He does not mean "in all cases" ?  Does he mean "in some cases"?  Did "in all cases" mean somethign different in the 19th century?  Or are his scientific writing unreliable?  He also does not have illustrations that accurately depict his ideas in a book he edited.  This is not a good sign.

Quote
That thread is not this thread.

A little charity goes a long way Tom.

Offline Gulliver

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EnaG Critique p. 67
« Reply #33 on: May 08, 2014, 09:14:24 PM »
Quote from: EnaG p. 67
A strong cast-iron cannon was placed with the muzzle upwards. The barrel was carefully tested with a plumb line, so that its true vertical direction was secured; and the breech of the gun was firmly embedded in sand up to the touch-hole, against which a piece of slow match was placed. The cannon had been loaded with powder and ball, previous to its position being secured. At a given moment the slow match at D was fired, and the operator retired to a shed. The explosion took place, and the ball was discharged in the direction A, B. In thirty seconds the ball fell back to the earth, from B to C; the point of contact, C, was only 8 inches from the gun, A. This experiment has been many times tried, and several times the ball fell back upon the mouth of the cannon; but the greatest deviation was less than 2 feet, and the average time of absence was 28 seconds; from which it is concluded that the earth on which the gun was placed did not move from its position during the 28 seconds the ball was in the atmosphere. Had there been motion in the direction from west to east, and at the rate of 600 miles per hour (the supposed velocity in the latitude of England), the result would have been as shown in fig. 49. The ball, thrown by the powder in the direction A, C, and acted on at the same moment by the earth's motion in the direction A, B, would take the direction A, D; meanwhile the earth and the cannon would have reached the position B, opposite to D. On the ball beginning to descend, and during the time of its descent, the gun would have passed on to the position S, and the ball would have dropped at B, a consider-able distance behind the point S. As the average time of the ball's absence in the atmosphere was 28 seconds--14 going upwards, and 14 in falling--we have only to multiply the time by the supposed velocity of the earth, and we find that instead of the ball coming down to within a few inches of the muzzle of the gun, it should have fallen behind it a distance of 8400 feet, or more than a mile and a half!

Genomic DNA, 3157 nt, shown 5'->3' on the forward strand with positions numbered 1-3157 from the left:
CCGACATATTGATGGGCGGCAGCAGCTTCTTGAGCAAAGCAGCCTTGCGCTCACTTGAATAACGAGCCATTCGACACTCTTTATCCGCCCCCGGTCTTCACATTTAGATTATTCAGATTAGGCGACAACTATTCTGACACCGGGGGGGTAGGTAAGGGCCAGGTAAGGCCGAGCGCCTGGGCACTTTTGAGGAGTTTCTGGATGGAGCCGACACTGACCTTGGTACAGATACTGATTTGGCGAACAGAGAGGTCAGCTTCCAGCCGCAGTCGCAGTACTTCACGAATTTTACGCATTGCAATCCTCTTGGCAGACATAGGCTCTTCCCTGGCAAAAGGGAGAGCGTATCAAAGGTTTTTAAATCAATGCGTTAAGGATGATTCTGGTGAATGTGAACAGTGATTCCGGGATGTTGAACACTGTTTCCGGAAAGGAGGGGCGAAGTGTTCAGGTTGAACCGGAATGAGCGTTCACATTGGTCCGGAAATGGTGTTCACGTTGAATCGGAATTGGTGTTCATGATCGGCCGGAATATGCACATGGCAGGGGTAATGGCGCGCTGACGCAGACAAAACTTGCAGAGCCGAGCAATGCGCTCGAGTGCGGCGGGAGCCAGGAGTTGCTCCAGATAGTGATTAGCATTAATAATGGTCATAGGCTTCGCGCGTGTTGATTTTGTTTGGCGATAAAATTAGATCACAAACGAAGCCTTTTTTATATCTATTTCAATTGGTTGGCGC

Of course, given Tom Bishop's advice that R. had no control over the illustrations, I ignore them.

R. fails to consider that the cannonball is already traveling at 600 mph before, during, and after the shot. He's not read Newton's _Principles_. He fails grade school physics.

So yet another clear case, where R. makes a sophomoric physics mistake.
Don't rely on FEers for history or physics.
[Hampton] never did [go to prison] and was never found guilty of libel.
The ISS doesn't accelerate.

Offline Gulliver

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EnaG Critique p. 68
« Reply #34 on: May 08, 2014, 10:32:16 PM »
Quote from: EnaG p. 68
muzzle of the gun, it should have fallen behind it a distance of 8400 feet, or more than a mile and a half! Such a result is utterly destructive of the idea of the earth's possible rotation.